released February 5, 2012
Performed, Recorded and Produced by Mark Browne between 21st April 23:00 and 22nd April 23:00 2012.
Mark Browne- Soprano and Sopranino Saxophones, Burnt Piano, Percussion, Game Call, Boiling Liquids, Synthesizer, Field Recording and Guitar
Aylesbury’s multi-instrumentalist, experimental artist Mark Browne recently recorded a 7-track mini album within an inspiring 24 hours in April 2012.
He has kindly offered the recording, titled ‘Malapert and Erratic’, as a free download through Linear Obsessional Recordings.
The album see’s Mark utilise conventional instruments such as his trademark sax, along with guitar, piano and synth, however he also dabbles with field recording, and even boiling liquids!
As well as his solo work, which began in the early 80′s, Mark has been performing with cult Aylesbury experimentalists the Alpha Males over the past few years.
(Subsiren - subsiren.wordpress.com/2012/05/07/this-is-mark-browne/
Mark Browne‘s Malapert and Erratic is an expansive and ambitious project: seven tracks, one over twenty minutes in length, none shorter than six minutes, all with lengthy titles somewhere between a Dickensian subtitle and a Fluxus manifesto, such as “Adjusting the Windows in the Loneliness of My Car so That the Wind Whistles Through at an Ill Defined Pitch and Volume.” But the true mark of the album’s broad goals is the way it mixes such seeming disparate elements as improvisation, jazz, field recordings, and noise into one rich associative endeavor. The strongest track may be the longest, “From the Diaries of the Too Numerous Cursed Poets.” It is a deeply coded narrative of dark intonations and frazzled nerves. Browne’s sound may be abstract, but he isn’t uncomfortable explicating his maneuvers in text. Accompanying the album is a lengthy PDF, with track-by-track notes. This is what Browne says of his “From the Diaries”:
This piece was devised for boiling water, hot fat, synthesizer and sopranino saxophone. This is the second piece I have recorded using this instrumentation and approach and is largely the result of finding the appeal in listening to Noise Music at low volume levels. The piece uses four frying pans initially containing only water. Variation is created by allowing the pans to nearly boil dry, adding and melting fat into the water, and adjusting the gas. The synthesizer uses a touch pad that can be operated using a small stone allowing the saxophone to be played.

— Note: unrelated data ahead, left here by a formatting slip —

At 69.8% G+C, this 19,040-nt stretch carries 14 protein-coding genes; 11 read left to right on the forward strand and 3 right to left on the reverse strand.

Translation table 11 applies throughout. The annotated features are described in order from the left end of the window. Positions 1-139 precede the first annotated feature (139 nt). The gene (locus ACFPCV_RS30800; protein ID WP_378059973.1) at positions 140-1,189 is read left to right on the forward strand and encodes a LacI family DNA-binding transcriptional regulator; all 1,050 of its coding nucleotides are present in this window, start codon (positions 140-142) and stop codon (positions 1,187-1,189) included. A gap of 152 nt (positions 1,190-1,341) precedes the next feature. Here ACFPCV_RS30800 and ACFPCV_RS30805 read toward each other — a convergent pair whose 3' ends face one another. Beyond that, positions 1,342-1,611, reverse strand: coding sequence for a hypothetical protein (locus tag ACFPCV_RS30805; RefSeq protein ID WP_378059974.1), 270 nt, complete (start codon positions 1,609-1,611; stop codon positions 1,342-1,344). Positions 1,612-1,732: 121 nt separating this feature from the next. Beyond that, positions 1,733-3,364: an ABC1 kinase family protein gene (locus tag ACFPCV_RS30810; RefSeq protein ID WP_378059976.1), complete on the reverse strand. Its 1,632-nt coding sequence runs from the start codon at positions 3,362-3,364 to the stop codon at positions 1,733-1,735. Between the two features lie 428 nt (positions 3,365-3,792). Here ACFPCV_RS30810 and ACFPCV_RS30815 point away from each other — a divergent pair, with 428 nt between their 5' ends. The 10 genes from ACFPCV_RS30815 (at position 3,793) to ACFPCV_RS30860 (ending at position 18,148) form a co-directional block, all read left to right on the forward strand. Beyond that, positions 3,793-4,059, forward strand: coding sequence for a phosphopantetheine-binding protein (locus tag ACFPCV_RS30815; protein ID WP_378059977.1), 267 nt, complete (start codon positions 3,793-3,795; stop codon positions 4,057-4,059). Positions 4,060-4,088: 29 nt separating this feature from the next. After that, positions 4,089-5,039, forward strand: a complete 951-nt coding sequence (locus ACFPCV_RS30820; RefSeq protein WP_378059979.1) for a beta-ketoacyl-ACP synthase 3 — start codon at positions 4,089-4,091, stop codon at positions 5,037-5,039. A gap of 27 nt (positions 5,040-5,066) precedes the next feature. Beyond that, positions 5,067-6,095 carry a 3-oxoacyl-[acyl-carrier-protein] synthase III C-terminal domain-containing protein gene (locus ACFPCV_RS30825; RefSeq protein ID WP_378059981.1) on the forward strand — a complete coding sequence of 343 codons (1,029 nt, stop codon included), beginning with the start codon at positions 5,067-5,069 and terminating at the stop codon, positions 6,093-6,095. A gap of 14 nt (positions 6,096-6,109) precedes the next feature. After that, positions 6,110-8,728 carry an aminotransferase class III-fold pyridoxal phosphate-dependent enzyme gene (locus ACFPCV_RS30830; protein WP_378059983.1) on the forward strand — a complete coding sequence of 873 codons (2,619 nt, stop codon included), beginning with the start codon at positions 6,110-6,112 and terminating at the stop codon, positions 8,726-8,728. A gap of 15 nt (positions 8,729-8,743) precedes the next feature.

Get the full album at linearobsessional.bandcamp.com
. It was released by the London-based netlabel linearobsessional.weebly.com
. This is the first Linear Obsessional release to be featured on Disquiet.com
If the beauty of free improvisation is that it dismantles the ideas of composition, melody and harmony that confine other sound making approaches, the frustration for listeners is that too often these old rules are simply replaced with new practices that are followed slavishly. Exploration becomes programmatic.
Not so the work of Mark Browne. His fiercely individual approach gives his recorded work a unique feel, as if he is remaking the world with each new recording. The sonic territory he is mapping touches combines the spikiness of European free improvisation and the soul of free jazz with the jarring jump cuts of musique concrete and the textures of contemporary electronic music.
Browne has been active since the 1980s, and also plays as part of free improv outfit Crush!!! but his recent solo recordings continue to demand attention. His two albums for Linear Obsessional, Malapert and Erratic and The Prejudices of History, are full of teeming glory, eccentric musical collages that showcase Browne’s virtuosity with saxophone and guitar, as well as his omnivorous appetite that sees him devouring all manner of sound making objects.
Although the records use a similar sonic palette, the results are wholly different. Malapert and Erratic carves out an austere and ruined musical landscape, brooding and hostile, while The Prejudices of History is aggressive, ritualistic, dissonant.
Vertiginous saxophone flurries sit side by side with caustic scrabbles of percussion, gongs and metallic scrapings, animal howls and mouth harp squiggles. At one point in Malapert and Erratic, an weathered and decrepit piano in Browne’s garden is whacked with bunches of canes, their woody rustlings contrasted with some pleasingly atonal yet resonant clonks and bangs.
Elsewhere an arcane construction of boiling water, hot fat, synths and saxophone is manipulated, offering up a carpet of low-decibel purrs and spaced out drones. In The Prejudices of History, a rudimentary trumpet, formed from a human thighbone, blows ancient whistles and game calls screech horrifically.
These two albums are like walks through shifting alien landscapes, an anti-Alice in Wonderland perhaps, or the bewilderingly non-human ghost world in Hayao Miyazaki’s Spirited Away. It’s an impression heightened by the baleful animal skulls and decorated bone relics that stare balefully out from the pages of their accompanying PDF booklets.
Paul Margree - We Need No Swords